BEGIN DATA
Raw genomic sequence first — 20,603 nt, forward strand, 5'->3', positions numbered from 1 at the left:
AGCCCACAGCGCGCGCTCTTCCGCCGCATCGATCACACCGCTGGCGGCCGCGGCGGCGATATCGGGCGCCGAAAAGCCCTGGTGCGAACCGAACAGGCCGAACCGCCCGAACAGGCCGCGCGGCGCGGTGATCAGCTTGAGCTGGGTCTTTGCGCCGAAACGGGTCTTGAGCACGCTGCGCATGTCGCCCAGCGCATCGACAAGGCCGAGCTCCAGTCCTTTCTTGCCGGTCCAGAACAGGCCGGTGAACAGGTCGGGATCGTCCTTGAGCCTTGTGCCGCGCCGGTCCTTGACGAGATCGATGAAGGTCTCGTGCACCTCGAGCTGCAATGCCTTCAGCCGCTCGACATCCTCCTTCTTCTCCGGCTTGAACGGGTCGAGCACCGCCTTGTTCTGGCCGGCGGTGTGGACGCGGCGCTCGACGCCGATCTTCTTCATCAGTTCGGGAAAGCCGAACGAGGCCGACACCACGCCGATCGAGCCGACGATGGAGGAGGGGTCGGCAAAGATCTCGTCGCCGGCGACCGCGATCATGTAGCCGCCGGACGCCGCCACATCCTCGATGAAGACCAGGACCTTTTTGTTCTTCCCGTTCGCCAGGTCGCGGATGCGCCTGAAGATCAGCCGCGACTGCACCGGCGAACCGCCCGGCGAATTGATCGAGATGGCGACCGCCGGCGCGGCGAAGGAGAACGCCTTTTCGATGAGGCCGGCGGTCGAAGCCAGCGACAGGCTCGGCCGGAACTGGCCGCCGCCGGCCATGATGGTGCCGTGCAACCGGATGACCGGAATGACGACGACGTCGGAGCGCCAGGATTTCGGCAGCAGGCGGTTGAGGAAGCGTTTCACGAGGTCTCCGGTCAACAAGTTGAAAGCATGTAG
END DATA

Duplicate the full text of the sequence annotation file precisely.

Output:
Raw genomic sequence first — 20,603 nt, forward strand, 5'->3', positions numbered from 1 at the left:
AGCCCACAGCGCGCGCTCTTCCGCCGCATCGATCACACCGCTGGCGGCCGCGGCGGCGATATCGGGCGCCGAAAAGCCCTGGTGCGAACCGAACAGGCCGAACCGCCCGAACAGGCCGCGCGGCGCGGTGATCAGCTTGAGCTGGGTCTTTGCGCCGAAACGGGTCTTGAGCACGCTGCGCATGTCGCCCAGCGCATCGACAAGGCCGAGCTCCAGTCCTTTCTTGCCGGTCCAGAACAGGCCGGTGAACAGGTCGGGATCGTCCTTGAGCCTTGTGCCGCGCCGGTCCTTGACGAGATCGATGAAGGTCTCGTGCACCTCGAGCTGCAATGCCTTCAGCCGCTCGACATCCTCCTTCTTCTCCGGCTTGAACGGGTCGAGCACCGCCTTGTTCTGGCCGGCGGTGTGGACGCGGCGCTCGACGCCGATCTTCTTCATCAGTTCGGGAAAGCCGAACGAGGCCGACACCACGCCGATCGAGCCGACGATGGAGGAGGGGTCGGCAAAGATCTCGTCGCCGGCGACCGCGATCATGTAGCCGCCGGACGCCGCCACATCCTCGATGAAGACCAGGACCTTTTTGTTCTTCCCGTTCGCCAGGTCGCGGATGCGCCTGAAGATCAGCCGCGACTGCACCGGCGAACCGCCCGGCGAATTGATCGAGATGGCGACCGCCGGCGCGGCGAAGGAGAACGCCTTTTCGATGAGGCCGGCGGTCGAAGCCAGCGACAGGCTCGGCCGGAACTGGCCGCCGCCGGCCATGATGGTGCCGTGCAACCGGATGACCGGAATGACGACGACGTCGGAGCGCCAGGATTTCGGCAGCAGGCGGTTGAGGAAGCGTTTCACGAGGTCTCCGGTCAACAAGTTGAAAGCATGTAG